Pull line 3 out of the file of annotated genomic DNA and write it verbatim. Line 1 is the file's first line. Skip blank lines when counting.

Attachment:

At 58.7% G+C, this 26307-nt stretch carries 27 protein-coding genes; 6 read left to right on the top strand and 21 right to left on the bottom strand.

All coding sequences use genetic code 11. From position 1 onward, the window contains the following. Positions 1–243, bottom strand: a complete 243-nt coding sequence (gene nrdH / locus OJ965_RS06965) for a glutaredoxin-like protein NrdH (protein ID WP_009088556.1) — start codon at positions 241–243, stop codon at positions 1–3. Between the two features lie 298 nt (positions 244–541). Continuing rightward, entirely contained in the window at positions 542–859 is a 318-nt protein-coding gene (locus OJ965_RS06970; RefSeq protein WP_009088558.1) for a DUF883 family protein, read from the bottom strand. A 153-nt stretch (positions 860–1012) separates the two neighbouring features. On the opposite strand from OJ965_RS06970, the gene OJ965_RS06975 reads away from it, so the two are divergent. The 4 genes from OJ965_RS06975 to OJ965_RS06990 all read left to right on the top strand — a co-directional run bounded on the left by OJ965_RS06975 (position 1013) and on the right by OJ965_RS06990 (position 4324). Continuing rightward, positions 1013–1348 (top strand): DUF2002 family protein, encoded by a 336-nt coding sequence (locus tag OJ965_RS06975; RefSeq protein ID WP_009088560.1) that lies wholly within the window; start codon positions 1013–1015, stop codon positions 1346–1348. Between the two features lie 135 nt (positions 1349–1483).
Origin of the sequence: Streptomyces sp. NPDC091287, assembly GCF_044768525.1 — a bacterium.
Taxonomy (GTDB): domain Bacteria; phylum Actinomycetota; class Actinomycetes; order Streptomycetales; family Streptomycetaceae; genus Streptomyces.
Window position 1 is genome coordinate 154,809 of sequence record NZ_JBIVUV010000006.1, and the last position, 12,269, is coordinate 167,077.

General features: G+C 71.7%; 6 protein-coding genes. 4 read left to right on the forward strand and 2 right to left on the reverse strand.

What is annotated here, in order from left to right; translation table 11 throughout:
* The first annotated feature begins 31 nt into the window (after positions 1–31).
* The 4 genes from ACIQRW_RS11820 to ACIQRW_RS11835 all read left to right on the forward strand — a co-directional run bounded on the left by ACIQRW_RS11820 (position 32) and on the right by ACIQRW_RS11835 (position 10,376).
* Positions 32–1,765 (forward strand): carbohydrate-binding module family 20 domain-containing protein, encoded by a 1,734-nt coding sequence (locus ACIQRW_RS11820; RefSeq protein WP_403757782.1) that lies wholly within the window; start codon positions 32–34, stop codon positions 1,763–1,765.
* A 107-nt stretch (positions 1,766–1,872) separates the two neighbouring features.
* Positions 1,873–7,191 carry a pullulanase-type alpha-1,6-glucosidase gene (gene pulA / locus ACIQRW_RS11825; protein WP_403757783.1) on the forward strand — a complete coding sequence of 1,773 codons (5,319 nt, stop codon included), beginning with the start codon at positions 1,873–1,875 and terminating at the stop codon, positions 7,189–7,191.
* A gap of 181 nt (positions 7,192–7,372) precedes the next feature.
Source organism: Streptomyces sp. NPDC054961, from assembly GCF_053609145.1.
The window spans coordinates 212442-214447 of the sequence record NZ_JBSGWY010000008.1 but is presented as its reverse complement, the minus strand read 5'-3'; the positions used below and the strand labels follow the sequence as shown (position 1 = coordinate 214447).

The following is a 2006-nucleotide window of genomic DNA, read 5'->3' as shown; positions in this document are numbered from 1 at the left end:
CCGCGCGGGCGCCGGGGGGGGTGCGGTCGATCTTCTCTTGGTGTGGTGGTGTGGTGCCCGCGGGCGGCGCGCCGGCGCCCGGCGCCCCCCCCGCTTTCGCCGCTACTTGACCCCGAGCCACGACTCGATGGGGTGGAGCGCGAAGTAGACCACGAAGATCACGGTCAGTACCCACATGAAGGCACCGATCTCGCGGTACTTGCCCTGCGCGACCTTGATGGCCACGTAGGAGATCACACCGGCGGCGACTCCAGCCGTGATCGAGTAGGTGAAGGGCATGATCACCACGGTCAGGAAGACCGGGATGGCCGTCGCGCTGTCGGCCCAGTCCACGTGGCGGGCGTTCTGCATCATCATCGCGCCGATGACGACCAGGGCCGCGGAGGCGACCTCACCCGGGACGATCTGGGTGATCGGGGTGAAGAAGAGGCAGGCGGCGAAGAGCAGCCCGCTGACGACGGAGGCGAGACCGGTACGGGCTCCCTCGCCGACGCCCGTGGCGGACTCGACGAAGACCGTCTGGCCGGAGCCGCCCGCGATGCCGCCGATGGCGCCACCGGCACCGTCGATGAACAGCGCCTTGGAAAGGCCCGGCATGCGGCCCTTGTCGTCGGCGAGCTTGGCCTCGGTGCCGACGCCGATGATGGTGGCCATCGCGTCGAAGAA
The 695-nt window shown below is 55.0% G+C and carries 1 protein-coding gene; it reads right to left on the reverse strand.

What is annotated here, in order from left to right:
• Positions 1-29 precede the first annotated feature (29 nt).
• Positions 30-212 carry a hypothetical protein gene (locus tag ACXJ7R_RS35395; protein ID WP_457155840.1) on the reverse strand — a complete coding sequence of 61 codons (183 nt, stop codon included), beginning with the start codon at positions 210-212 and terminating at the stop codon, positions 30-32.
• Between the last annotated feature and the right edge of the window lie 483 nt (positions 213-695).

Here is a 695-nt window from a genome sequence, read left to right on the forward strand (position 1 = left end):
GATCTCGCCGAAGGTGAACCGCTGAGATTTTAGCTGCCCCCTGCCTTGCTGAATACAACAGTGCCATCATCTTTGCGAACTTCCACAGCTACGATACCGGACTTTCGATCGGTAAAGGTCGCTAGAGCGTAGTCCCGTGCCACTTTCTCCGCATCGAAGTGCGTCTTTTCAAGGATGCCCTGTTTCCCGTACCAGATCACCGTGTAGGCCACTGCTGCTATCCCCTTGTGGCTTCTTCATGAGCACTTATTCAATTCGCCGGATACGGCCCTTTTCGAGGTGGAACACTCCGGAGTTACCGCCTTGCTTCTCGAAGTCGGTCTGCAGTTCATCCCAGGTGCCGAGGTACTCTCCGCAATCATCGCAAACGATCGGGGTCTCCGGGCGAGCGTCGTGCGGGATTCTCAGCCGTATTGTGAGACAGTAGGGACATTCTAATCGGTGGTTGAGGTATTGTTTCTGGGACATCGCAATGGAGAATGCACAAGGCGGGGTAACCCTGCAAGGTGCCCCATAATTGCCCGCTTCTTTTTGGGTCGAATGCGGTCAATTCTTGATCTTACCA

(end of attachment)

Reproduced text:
Origin of the sequence: Streptomyces sp. NPDC091287, assembly GCF_044768525.1 — a bacterium.